• http://www.jmlalonde.com Joe Lalonde

      David, that’s so true. A great example of that was Circuit City. There was such a change in the leadership dynamic that went from the feeling of the leaders were with you to the leaders were out of touch.

      Do you have any suggestions on how leaders can send the right message?

      • David

        Have a real, honest, conversation with those that are 2 or 3 rungs down the “answer-to” ladder. Don’t necessarily “punish” someone because they call to account an issue with their immediate supervisor. It’s happened to me, it’s extremely frustrating. I recognize there are whiners out there that are virtually never satisfied, but there are just as many people who have legitimate concerns and really care about the company and their job. Give them the benefit of the doubt. Time will tell you which “camp” they’re in. Ask why “thus and such” is a problem, ask if they have any suggestions. Listen – and hear – their suggestions. And even if they don’t have suggestions, at least you, as a leader, have something to consider. If it’s a potentially big problem, dig deeper, ask others who are at the same “answer-to” level. The “rank and file” just might have more to offer than just keeping the wheels greased and the engine oiled ….

        • http://www.jmlalonde.com Joe Lalonde

          Awesome suggestions David.

  • http://kimanziconstable.com/ kimanzi constable

    Well Joe, you took the words out of my mouth. I think you hit the major reasons and I like how you put a failure to listen first.

    • http://www.jmlalonde.com Joe Lalonde

      Thanks Kimanzi. I put listening first because I felt it’s an important part of leadership. Without it, you can’t know the status of the “troops.”

  • http://twitter.com/LeadingEveryday Juan Cruz Jr

    You fail to relate at both a personal and professional level. People want to know that you are more than their boss, they want to know you also have normal characteristics. People also want to know that you empathize with their struggles at a professional level.

    • http://www.jmlalonde.com Joe Lalonde

      Juan, great additions. What can leaders do to show this to their team?

    • http://danblackonleadership.com/ Dan Black

      Leadership is all about connecting and relating with other people. Great points Juan!

    • http://jonstolpe.com/ Jon Stolpe

      Agreed!

  • http://www.softskillsforhardjobs.com/ Jim Ryan

    Hard to add to this list Joe. Maybe fail to hold people accountable for their work and behavior.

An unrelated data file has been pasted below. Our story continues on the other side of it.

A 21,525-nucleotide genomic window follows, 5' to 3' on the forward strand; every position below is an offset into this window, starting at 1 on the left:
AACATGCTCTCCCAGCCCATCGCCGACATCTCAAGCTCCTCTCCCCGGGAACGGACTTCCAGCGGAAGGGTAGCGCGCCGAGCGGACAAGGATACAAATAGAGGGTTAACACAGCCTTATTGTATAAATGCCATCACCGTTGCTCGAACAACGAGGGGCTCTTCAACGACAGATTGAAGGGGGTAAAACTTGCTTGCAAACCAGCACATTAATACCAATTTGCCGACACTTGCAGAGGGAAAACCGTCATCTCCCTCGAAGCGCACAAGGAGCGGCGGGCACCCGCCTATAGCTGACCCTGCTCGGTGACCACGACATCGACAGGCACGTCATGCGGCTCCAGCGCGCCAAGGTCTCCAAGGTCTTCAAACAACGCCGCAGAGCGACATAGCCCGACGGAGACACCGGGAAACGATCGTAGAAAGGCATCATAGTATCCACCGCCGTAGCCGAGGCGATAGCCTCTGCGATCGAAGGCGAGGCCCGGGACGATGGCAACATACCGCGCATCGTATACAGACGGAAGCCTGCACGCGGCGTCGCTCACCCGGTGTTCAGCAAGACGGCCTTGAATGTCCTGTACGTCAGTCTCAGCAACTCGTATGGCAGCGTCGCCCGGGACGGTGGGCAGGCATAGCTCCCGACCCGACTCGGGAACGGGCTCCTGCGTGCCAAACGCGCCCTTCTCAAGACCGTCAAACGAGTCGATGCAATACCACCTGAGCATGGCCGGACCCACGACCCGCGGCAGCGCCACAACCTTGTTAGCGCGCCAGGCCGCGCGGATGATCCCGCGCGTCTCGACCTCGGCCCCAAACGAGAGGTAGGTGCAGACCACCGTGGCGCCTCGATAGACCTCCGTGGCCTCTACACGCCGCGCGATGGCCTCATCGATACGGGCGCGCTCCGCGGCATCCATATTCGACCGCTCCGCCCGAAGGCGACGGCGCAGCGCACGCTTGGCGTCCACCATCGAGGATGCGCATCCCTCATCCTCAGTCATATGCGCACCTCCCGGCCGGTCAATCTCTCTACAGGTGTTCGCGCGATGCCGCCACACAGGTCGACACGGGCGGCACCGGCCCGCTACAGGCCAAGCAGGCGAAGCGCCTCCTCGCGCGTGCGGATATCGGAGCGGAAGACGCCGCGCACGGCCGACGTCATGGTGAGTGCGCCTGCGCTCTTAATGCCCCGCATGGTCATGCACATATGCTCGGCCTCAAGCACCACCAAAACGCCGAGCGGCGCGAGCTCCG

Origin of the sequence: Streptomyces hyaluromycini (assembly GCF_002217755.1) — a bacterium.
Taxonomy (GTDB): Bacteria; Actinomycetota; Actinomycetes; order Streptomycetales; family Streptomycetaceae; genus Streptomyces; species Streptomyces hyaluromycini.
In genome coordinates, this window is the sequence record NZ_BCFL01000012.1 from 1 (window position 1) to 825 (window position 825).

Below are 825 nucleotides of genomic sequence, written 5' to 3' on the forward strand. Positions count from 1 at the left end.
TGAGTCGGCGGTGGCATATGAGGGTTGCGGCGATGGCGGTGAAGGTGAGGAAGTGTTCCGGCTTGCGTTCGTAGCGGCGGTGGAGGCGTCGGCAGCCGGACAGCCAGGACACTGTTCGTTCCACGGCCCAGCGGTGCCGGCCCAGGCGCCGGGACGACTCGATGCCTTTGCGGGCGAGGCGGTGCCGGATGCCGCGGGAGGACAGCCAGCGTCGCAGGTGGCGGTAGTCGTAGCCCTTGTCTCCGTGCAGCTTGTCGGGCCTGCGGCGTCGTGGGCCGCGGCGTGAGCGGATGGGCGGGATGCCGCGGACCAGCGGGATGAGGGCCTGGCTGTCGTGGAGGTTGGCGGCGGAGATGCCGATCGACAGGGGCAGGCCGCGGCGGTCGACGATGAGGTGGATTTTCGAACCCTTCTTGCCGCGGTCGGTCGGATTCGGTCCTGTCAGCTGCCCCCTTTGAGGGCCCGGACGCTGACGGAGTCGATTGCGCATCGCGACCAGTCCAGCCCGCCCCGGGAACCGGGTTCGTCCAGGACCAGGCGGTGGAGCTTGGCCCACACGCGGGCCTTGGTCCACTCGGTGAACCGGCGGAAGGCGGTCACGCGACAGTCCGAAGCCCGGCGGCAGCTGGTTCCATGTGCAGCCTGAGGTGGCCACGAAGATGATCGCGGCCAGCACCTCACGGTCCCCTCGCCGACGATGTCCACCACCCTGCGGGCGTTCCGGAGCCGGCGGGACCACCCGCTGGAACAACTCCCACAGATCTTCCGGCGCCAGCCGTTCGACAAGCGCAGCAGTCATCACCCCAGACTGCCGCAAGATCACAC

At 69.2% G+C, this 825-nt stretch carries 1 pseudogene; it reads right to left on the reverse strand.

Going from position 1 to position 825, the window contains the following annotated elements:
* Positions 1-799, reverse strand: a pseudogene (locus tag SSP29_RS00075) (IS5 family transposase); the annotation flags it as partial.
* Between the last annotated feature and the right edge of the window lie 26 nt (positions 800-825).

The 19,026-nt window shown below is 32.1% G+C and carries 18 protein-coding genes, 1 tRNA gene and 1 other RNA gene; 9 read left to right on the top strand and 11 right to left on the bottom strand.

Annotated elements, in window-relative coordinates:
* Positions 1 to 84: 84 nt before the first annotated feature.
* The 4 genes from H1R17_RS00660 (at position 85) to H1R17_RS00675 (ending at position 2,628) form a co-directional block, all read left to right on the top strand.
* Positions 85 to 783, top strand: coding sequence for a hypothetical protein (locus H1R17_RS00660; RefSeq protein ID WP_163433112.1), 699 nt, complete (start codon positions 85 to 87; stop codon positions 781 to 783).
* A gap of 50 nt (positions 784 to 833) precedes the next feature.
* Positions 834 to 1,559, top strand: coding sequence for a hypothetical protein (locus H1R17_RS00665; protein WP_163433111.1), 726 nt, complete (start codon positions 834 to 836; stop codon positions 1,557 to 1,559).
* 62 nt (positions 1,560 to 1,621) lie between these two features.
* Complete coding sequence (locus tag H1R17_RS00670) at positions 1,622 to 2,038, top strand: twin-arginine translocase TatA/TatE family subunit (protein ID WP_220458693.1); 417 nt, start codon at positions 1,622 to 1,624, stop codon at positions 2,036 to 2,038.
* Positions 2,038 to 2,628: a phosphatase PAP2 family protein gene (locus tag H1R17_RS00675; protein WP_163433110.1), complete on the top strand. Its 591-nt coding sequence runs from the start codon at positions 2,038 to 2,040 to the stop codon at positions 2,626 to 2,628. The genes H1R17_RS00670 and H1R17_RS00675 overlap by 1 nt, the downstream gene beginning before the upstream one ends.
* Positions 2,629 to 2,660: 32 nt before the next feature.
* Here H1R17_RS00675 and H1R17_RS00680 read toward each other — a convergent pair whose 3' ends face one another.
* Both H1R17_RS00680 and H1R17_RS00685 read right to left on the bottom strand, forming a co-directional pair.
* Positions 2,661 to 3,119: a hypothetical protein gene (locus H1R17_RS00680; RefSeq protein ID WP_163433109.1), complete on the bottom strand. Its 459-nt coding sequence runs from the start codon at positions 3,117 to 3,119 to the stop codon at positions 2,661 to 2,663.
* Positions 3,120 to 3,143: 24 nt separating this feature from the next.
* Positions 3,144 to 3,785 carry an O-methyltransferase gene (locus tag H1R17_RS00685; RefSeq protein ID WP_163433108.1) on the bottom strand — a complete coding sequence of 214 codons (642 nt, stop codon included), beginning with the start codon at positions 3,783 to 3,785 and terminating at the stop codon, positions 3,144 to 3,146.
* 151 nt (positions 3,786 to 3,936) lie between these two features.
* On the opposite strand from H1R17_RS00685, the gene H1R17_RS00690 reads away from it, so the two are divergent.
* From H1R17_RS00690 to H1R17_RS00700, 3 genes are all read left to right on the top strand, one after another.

I love your graphic. I feel that way somedays

    • http://www.jmlalonde.com Joe Lalonde

      Jim, that’s a powerful addition. If no one is accountable, and you’re not holding them accountable, things begin to fall apart. What would you recommend to those struggling with this?

      When I saw the image of the rusted shopping cart on the beach, I knew it was perfect for this post. I think we all feel like that shopping cart every now and then. It’s just the flow of life. It’s getting out of that funk that’s the key to whether or not we succeed.

      • http://www.softskillsforhardjobs.com/ Jim Ryan

        The only thing I see that works is to make it the major part of each meeting. Put it on the agenda.

        Felt like I was pushing that cart today.

        • http://www.jmlalonde.com Joe Lalonde

          I feel for you Jim. It’s never fun. Another point to remember when holding people accountable is to make it about the issue, not the person.

  • http://www.mondayisgood.com/ Tom Dixon

    I recently conducted an exercise at a team meeting to get more feedback from my team. I asked them to list three things we should start doing and three things we should stop doing. I had intended that to be a 20 minute exercise in a three hour meeting – but the results were so encouraging we spent the entire time doing that. My point, is if you want some feedback (something to listen to) sometimes you just have to ask!

    • http://www.jmlalonde.com Joe Lalonde

      That’s awesome Tom. It’s funny how hesitant we can be to ask. But when we do, the results comes pouring in. The next step is to begin implementing the solutions discussed!

  • http://danblackonleadership.com/ Dan Black

    Great list Joe! Leadership is about influence and if we don’t have it we will not be effective at moving people toward the desired future or results.

    • http://www.jmlalonde.com Joe Lalonde

      That it is Dan. We have to keep in mind whether or not we’re influencing as we’re leading.

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  • http://twitter.com/DoSomethingCool Steve Bloom

    Great list. I’ve known many leaders who have been really ineffective for these very reasons. One bad thing I’ve seen a leader do was not to lose respect by the people he was leading. When he wasn’t around, people would talk badly about him. All his decisions were questioned. How was he suppose to accomplish anything if no one respected him? It was hard for him to do anything. Admittedly the person was terrible. And I mean, he was a horrible person. No one liked him. Yeah, his team functioned poorly.

    • http://www.jmlalonde.com Joe Lalonde

      Steve, that’s a rough position to be put into as a leader. Unfortunately, it sounds like he put himself there. This is a great example of why leaders must care about their team and make wise decisions. What else do you think this leader could have done to improve his relations with the team?

  • Pastor Julie Nowood

    Enjoy the read and an accurate list. In addition, lack of renewal and growth of a leader results in stale and mediocrity in the team. Without the element of progression in the leader- those who are following grow weary and bored.

    The body can only go where the head takes then.

    Thank you for your insight.

    • http://www.jmlalonde.com Joe Lalonde

      Pastor Julie, thanks for adding to the conversation. You add a great point to the list. Leaders need to renew or else there will be burnout. Even Jesus took time to rest.

  • http://jonstolpe.com/ Jon Stolpe

    You fail to care – especially for your team members.